When we say magician, most Czechs know David Copperfield or at best our Pavel Kožíšek. At the same time, the Czech Republic offers much more in the field of tricks and magic. For example, Ondřej Pšenička, who has been doing magic since childhood and has not only once bested the famous magician, but he is also the only Czech who managed to outsmart the famous Penn and Teller duo a total of three times in their TV Show Fool Us. In his interview for LP-life.com, Ondřej opened up about how difficult it is to invent a trick or how much money magicians make.
When did you realize you wanted to do magic?
When I was nine or ten, but I really don't know why. I don't know what it was that I saw somewhere, but I tried something somewhere and I enjoyed it.
Did your parents buy you your first set of cards or a wand back then?
No, nothing like that. Suddenly I wondered if there might be a magician club somewhere. At that time, the Yellow Pages were still a thing, so my mother and I first looked up the term magic. In the end, my aunt from Železný Brod knew a magician who organized the junior championship there, and he gave us the contact information of the secretary of the Czech Magic Association, who then gave us the contact info of someone who headed a magic club in Prague. That's where I started doing magic.
Did you believe as a child that it was a real spell? These days we know that this is just a trick that needs to be mastered.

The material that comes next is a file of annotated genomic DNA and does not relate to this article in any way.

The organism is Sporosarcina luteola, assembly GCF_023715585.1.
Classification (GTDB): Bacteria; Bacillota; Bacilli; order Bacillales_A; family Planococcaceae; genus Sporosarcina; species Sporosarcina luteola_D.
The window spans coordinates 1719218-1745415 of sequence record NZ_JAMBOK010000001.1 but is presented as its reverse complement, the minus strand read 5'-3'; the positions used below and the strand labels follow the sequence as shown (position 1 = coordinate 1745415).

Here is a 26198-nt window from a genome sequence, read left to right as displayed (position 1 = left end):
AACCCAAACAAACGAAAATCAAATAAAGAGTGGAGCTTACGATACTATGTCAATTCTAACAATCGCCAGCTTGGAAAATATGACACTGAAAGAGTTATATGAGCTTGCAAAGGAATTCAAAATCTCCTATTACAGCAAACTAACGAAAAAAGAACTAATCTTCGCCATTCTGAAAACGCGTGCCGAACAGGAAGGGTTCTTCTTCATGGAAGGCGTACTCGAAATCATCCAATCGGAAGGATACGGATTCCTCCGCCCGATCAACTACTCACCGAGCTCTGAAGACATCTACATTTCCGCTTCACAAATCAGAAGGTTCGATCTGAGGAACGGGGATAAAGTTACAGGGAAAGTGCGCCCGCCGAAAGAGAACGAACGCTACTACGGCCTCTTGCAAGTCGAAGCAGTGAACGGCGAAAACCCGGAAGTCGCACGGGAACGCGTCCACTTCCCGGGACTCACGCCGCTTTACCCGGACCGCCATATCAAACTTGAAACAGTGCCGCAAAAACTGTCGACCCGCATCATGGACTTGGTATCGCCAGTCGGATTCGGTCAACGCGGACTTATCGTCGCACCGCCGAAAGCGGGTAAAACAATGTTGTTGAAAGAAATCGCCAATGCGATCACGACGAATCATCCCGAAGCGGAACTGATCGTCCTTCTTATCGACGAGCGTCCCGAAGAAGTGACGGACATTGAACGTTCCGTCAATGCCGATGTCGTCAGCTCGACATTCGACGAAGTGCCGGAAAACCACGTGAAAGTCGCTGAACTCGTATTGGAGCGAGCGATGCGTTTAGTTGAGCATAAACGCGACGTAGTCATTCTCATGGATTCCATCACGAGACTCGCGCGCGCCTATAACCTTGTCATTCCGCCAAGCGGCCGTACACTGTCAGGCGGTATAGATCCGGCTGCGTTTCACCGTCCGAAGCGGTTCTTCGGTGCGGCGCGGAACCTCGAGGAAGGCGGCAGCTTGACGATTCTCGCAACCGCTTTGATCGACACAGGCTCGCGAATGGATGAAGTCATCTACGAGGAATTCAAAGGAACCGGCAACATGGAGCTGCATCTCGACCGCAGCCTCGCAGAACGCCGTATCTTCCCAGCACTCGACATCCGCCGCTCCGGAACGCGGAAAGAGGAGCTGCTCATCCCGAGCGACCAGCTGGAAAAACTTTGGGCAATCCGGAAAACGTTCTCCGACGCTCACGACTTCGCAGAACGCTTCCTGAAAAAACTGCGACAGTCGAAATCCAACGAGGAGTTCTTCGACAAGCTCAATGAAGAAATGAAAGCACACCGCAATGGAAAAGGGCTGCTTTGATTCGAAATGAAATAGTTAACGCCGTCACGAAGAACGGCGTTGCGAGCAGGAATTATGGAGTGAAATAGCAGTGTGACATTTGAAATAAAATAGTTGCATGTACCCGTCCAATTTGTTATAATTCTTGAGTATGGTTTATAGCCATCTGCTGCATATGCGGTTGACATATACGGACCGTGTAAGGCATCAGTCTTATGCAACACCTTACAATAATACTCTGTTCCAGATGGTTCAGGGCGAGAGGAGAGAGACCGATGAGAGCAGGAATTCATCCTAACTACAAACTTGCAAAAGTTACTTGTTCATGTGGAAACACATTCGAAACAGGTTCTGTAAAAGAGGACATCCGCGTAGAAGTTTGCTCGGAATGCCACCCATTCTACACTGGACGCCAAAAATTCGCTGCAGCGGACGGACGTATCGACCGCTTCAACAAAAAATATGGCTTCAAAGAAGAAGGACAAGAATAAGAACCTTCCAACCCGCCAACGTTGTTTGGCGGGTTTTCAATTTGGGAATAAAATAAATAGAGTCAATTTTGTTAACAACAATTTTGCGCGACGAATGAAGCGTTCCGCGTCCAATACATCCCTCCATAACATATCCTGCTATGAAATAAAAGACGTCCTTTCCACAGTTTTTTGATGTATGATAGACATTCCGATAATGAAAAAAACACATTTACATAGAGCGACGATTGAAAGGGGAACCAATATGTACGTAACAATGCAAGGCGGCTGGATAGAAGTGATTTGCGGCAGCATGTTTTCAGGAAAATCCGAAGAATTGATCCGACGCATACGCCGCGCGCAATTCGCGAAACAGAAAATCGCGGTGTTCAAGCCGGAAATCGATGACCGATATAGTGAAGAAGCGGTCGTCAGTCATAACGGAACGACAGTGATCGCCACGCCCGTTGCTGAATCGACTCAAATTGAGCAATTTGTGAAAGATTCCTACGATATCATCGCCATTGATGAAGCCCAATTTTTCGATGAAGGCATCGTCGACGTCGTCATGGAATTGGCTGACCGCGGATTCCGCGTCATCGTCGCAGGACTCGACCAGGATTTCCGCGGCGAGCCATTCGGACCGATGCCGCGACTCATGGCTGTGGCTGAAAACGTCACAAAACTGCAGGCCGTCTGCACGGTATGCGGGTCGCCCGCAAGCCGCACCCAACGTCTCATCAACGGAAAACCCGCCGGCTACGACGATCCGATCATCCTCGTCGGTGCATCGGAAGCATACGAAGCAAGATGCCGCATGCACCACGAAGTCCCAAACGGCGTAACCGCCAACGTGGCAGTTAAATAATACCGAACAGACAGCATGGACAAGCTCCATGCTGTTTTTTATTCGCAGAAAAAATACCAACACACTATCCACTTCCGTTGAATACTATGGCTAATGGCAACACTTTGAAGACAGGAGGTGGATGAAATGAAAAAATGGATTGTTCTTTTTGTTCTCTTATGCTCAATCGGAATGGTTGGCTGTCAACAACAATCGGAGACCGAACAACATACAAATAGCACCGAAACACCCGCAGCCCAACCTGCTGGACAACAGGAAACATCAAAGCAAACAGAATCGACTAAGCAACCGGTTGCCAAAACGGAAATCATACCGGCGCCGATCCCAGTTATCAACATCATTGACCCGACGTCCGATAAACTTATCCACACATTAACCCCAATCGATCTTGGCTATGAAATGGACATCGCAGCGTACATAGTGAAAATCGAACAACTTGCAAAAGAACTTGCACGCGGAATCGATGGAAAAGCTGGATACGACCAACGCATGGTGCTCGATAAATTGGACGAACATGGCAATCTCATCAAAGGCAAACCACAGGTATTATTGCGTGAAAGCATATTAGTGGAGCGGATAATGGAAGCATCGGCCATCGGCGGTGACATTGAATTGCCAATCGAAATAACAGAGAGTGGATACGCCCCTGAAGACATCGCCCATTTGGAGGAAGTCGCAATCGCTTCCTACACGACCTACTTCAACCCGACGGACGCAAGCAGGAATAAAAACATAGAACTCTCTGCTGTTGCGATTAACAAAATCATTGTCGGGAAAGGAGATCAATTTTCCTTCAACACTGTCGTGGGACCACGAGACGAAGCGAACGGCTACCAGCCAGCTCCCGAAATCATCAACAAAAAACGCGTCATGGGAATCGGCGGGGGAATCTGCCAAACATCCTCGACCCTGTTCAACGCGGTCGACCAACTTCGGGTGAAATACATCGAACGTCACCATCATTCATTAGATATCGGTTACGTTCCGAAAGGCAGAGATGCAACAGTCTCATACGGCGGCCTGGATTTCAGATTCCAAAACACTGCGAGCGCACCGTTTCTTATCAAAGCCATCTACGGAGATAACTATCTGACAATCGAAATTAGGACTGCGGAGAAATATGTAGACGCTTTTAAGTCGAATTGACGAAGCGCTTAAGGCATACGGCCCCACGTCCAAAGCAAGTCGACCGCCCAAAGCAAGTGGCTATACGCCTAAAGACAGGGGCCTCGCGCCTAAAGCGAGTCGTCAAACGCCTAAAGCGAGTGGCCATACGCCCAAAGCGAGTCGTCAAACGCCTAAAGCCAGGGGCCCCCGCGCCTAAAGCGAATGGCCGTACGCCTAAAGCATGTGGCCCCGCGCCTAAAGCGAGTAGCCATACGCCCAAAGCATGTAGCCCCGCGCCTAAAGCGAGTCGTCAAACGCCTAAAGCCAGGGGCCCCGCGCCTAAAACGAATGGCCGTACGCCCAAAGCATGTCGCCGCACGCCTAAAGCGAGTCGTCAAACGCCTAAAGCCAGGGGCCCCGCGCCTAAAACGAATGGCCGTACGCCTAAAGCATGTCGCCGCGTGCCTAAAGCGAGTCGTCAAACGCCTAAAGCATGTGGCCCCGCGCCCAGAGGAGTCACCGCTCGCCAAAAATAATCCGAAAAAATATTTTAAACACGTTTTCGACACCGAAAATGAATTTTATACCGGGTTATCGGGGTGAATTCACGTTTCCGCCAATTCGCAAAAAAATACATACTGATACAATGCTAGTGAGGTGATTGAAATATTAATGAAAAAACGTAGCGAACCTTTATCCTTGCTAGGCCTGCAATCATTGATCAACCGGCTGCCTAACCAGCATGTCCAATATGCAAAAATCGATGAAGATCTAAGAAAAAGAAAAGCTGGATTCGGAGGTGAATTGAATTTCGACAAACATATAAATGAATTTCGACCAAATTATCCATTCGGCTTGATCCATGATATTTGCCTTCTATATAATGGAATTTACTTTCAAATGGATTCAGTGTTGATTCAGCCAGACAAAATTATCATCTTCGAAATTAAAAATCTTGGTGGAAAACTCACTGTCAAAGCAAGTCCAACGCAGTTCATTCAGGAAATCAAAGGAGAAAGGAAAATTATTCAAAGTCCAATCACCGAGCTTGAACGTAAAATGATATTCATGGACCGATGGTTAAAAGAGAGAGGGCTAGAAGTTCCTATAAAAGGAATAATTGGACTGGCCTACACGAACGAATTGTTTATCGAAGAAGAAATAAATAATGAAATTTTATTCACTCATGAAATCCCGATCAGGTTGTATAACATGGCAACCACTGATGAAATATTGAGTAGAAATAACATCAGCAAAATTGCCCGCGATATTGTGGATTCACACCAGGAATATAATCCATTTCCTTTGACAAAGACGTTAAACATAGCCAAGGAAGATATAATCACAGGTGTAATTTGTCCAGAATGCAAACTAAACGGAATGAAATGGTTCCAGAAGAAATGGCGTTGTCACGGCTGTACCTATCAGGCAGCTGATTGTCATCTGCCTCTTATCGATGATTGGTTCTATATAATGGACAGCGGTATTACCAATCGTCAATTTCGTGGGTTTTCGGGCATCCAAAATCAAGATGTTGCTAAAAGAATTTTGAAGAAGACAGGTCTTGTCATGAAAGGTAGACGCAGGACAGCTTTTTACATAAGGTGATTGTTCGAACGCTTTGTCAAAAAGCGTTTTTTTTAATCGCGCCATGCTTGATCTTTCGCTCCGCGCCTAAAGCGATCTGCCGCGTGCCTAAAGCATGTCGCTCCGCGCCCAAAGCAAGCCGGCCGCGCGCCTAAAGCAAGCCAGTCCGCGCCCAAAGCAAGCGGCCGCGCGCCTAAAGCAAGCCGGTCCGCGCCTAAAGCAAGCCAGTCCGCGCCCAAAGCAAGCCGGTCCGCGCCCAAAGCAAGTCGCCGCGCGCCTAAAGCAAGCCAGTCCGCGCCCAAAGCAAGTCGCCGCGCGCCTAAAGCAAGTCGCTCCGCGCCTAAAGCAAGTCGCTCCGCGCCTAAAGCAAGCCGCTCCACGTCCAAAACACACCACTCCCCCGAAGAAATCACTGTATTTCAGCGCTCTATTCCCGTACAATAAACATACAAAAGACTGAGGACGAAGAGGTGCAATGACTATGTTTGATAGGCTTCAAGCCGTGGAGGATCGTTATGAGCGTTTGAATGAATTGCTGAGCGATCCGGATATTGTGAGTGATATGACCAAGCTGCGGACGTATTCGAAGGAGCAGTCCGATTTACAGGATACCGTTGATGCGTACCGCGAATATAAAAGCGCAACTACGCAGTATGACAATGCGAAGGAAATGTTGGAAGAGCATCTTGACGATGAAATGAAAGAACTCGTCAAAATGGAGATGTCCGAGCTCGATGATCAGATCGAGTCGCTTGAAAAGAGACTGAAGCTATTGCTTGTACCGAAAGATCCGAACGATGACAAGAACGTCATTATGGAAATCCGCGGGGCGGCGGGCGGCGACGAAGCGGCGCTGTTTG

We already knew that then. (Laughs)
Seriously? At the age of nine, I might have believed that I can conjure a frog on top of someone's head.
I think maybe when you're three, you'll think you're conjuring a frog. But then you do what all the other kids do, say, "Mom, I'm going to disappear now, close your eyes," and run to hide behind a door, it's no miracle. While you still believe in Santa, there is probably a possibility.
When did it become clear to you that this would be your life's work and that you would make a living from it?
I know I started flirting with that idea at school when I started being successful in magic competitions. It was interesting when I started making money, which was from thirteen years old.
I remember my first magic show. It was at the Růžová Čajovna teahouse and at that time I won 700 CZK for it, I think it was on St. Nicolas Day. It was about a half-hour performance for children, I made animals from balloons and the like. The second performance earned me what for me was incredible money, it was at a Christmas party in Mánes for 1500 CZK. That was absolutely incredible for me as a little boy.